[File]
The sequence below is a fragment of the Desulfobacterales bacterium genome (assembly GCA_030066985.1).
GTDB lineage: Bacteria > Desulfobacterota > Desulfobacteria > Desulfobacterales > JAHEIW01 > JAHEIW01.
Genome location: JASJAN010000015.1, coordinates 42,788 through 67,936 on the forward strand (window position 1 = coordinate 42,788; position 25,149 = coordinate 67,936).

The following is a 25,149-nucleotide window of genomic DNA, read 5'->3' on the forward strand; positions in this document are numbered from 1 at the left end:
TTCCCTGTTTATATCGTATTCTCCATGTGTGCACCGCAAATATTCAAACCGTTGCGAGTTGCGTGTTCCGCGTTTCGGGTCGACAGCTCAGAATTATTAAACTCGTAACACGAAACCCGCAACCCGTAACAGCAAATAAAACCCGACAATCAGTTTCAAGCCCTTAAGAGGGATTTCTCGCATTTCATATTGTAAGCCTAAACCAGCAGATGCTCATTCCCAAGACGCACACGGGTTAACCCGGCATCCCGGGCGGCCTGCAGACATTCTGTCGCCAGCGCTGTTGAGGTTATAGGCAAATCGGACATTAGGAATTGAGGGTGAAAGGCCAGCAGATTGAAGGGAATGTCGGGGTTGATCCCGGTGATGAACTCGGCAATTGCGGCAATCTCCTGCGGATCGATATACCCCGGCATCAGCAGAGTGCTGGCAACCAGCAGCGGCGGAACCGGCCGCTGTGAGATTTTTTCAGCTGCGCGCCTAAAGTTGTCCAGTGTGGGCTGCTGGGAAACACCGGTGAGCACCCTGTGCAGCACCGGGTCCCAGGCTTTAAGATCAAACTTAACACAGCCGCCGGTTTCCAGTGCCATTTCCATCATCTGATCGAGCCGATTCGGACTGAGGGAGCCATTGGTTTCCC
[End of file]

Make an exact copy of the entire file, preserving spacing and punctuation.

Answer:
The sequence below is a fragment of the Desulfobacterales bacterium genome (assembly GCA_030066985.1).
GTDB lineage: Bacteria > Desulfobacterota > Desulfobacteria > Desulfobacterales > JAHEIW01 > JAHEIW01.
Genome location: JASJAN010000015.1, coordinates 42,788 through 67,936 on the forward strand (window position 1 = coordinate 42,788; position 25,149 = coordinate 67,936).

The following is a 25,149-nucleotide window of genomic DNA, read 5'->3' on the forward strand; positions in this document are numbered from 1 at the left end:
TTCCCTGTTTATATCGTATTCTCCATGTGTGCACCGCAAATATTCAAACCGTTGCGAGTTGCGTGTTCCGCGTTTCGGGTCGACAGCTCAGAATTATTAAACTCGTAACACGAAACCCGCAACCCGTAACAGCAAATAAAACCCGACAATCAGTTTCAAGCCCTTAAGAGGGATTTCTCGCATTTCATATTGTAAGCCTAAACCAGCAGATGCTCATTCCCAAGACGCACACGGGTTAACCCGGCATCCCGGGCGGCCTGCAGACATTCTGTCGCCAGCGCTGTTGAGGTTATAGGCAAATCGGACATTAGGAATTGAGGGTGAAAGGCCAGCAGATTGAAGGGAATGTCGGGGTTGATCCCGGTGATGAACTCGGCAATTGCGGCAATCTCCTGCGGATCGATATACCCCGGCATCAGCAGAGTGCTGGCAACCAGCAGCGGCGGAACCGGCCGCTGTGAGATTTTTTCAGCTGCGCGCCTAAAGTTGTCCAGTGTGGGCTGCTGGGAAACACCGGTGAGCACCCTGTGCAGCACCGGGTCCCAGGCTTTAAGATCAAACTTAACACAGCCGCCGGTTTCCAGTGCCATTTCCATCATCTGATCGAGCCGATTCGGACTGAGGGAGCCATTGGTTTCCC